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EXCLUSIVE: Clinical Negligence experts may have deficient knowledge of their area of expertise in new figures from the GMC and HEE. 2018 – Dr Mark Burgin

02/08/18. Dr Mark Burgin discusses the implications for courts of the results of freedom of information requests on three groups of doctors sitting a knowledge test.

Recent figures of knowledge tests from the General Medical Council and Health Education England freedom of information requests show that some doctors appear to have gaps.

There are three groups of doctors who have undergone knowledge assessment, one with known performance issues undergoing investigation by the GMC who were expected to have poor results.

The results showed out of 550 doctors with known performance issues only 23% were fully fit to practice, 60% were fit to practice on a limited basis and 17% were not fit to practice.

The other two groups are doctors who were not known to have performance issues either directly revalidated by the GMC or assessed by Health Education England (HEE).

The performance of doctors without performance issues was much better and of a total of 55 doctors (since 2016) 65% met the standard of the GMC examination.

Another group of doctors without performance issues are those who have been assessed by Health Education England for the GP Induction and Refresher scheme.

The results for the 216 doctors who have set the knowledge test examination since 2016 was that 176 (81.5%) passed after three attempts.

These two groups are not likely to be completely typical of medical experts who are likely to perform better due to need to keep up to date in their medical legal work.


Knowledge gaps

Global measures of knowledge have a limitation as they only tell us whether the doctor reached the standard overall but not if there were knowledge gaps.

Some commercial knowledge tests subdivide the total marks into areas so that the doctor can identify their gaps and remediate or avoid those areas.

The low numbers of doctors who have sat a knowledge test in the last 10 years means that courts cannot be certain that an expert has not strayed from their expertise.

Doctors must study for a minimum of 50 hours of professional development a year which some consider too little to maintain expertise in several areas.

As doctors specialise on increasingly narrow areas of knowledge the role of a generalist to provide a common-sense overview is becoming a necessity.

Specialists are said to know everything about nothing whereas a generalist knows nothing about everything so together they can assist the court avoid knowledge gaps.


Expertise

Expertise is more than knowledge and includes experience of the issues raised in the case and recognising how practice at the time of the events may have changed.

The court does however rely upon the medical expert to be right about the medical facts that are presented and cannot check every fact in the report even if given a list of references.

As medical practice becomes more pressured it becomes harder for a practitioner in clinical practice to keep up to date and reflect upon the cases they see.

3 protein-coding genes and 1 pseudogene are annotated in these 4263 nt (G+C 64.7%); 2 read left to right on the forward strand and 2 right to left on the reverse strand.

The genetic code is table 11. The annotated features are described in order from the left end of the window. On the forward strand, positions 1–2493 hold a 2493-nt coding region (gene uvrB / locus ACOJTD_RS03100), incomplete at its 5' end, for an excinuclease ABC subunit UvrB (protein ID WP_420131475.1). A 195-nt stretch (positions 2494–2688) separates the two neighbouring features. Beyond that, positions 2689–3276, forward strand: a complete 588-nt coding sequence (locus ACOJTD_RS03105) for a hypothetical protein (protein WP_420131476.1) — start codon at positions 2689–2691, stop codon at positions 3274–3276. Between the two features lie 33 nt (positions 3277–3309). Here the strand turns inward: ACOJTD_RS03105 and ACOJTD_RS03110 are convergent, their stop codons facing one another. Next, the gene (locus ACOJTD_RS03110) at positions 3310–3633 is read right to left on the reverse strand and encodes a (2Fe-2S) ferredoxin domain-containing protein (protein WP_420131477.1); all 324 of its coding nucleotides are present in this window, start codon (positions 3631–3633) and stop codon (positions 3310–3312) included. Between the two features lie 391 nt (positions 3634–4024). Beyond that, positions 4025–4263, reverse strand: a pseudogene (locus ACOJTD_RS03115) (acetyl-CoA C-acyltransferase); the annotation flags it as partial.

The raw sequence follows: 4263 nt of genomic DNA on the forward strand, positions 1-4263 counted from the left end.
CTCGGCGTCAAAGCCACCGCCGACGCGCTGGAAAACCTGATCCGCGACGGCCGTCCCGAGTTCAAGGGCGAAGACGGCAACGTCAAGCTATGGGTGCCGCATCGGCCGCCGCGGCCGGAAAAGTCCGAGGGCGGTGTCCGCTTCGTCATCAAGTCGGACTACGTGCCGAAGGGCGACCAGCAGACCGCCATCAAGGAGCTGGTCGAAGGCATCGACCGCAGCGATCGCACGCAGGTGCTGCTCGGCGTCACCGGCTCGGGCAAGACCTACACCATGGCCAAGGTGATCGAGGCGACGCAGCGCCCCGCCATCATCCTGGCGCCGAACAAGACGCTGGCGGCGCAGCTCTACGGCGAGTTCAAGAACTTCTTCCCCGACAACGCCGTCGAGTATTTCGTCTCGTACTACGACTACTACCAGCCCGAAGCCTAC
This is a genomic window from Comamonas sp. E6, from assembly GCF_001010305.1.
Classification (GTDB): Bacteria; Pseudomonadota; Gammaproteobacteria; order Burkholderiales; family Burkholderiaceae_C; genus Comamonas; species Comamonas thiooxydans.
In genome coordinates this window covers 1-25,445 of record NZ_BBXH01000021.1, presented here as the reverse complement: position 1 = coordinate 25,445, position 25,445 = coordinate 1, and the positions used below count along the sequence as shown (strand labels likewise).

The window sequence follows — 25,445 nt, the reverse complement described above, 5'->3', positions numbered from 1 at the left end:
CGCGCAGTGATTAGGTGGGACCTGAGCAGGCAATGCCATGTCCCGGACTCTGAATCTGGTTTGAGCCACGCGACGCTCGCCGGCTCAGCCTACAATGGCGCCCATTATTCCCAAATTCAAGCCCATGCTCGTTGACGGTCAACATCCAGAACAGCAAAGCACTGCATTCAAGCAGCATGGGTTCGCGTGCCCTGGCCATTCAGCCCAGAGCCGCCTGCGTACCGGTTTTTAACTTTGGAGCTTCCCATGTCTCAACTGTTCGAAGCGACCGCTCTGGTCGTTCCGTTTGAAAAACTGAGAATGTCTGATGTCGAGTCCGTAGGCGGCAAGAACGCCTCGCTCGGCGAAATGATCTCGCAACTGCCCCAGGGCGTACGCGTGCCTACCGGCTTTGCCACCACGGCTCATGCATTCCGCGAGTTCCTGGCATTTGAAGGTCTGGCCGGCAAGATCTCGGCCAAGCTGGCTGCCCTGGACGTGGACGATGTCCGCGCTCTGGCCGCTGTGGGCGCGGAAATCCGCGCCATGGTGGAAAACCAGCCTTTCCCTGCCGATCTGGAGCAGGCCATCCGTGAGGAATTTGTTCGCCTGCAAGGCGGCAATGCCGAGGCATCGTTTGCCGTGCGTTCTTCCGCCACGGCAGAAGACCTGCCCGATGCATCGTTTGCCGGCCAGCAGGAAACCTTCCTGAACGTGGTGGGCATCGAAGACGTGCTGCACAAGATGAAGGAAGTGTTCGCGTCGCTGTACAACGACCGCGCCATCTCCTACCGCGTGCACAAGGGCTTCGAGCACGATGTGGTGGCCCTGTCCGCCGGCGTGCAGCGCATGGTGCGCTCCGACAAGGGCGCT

Courts presently rely upon the expert being of good standing with their regulator, having experience of the area of medicine and having sat examinations decades before.

Should the court request that the expert provides evidence of recent (in the last 10 years) knowledge tests rather than appraisal and CPD as evidence that they are up to date?

In view of the results of these FOI requests it may be reasonable for a court to ask for proof that the expert in front of them has sufficient knowledge.


What should clinical negligence lawyers do?

When choosing an expert the clinical negligence lawyer should look at three areas - at least 5 years of clinical practice, recent knowledge tests (ideally broken down by area) and written work.

The correct balance of experience, knowledge and research depends on the individual case and experts should advise when cases are outside of their expertise.

The lawyer should be concerned when an expert has no relevant experience, no recent test or no written work and seek further evidence of expertise.

A knowledge test can be obtained privately from a number of commercial companies who provide a paper similar to the official exam of that speciality sat in examination conditions.

The relevance and extent of the written work are important considerations as is the prestige of the journal that the expert has written for as they demonstrate applied learning.


Conclusions

I have been told that no studies have been carried out to look at random samples of practising doctors so these figures must be taken with a degree of caution.

There have been a series of cases where medical experts have been criticised most notably Dr. Waney Squier who was later struck off by the GMC.

These cases reflect the difficulty faced by clinical negligence lawyers in determining whether their expert has the required level of knowledge to perform their duty.

It is difficult for a clinical negligence lawyer to challenge the expert on medical matters even if they have commissioned an audit of the expert’s report from another expert.

Knowledge tests even expressed as a percentage can give the CN lawyer reassurance that their expert will have the required knowledge when in joint conference or in the courtroom.

Doctor Mark Burgin, BM BCh (oxon) MRCGP is on the General Practitioner Specialist Register.
Dr. Burgin can be contacted for medical expert report audits This email address is being protected from spambots. You need JavaScript enabled to view it. and 0845 331 3304 website drmarkburgin.co.uk

https://www.whatdotheyknow.com/request/gp_induction_and_refresher_schem#outgoing-796125

https://www.whatdotheyknow.com/request/gmc_performance_assessment#incoming-1198633

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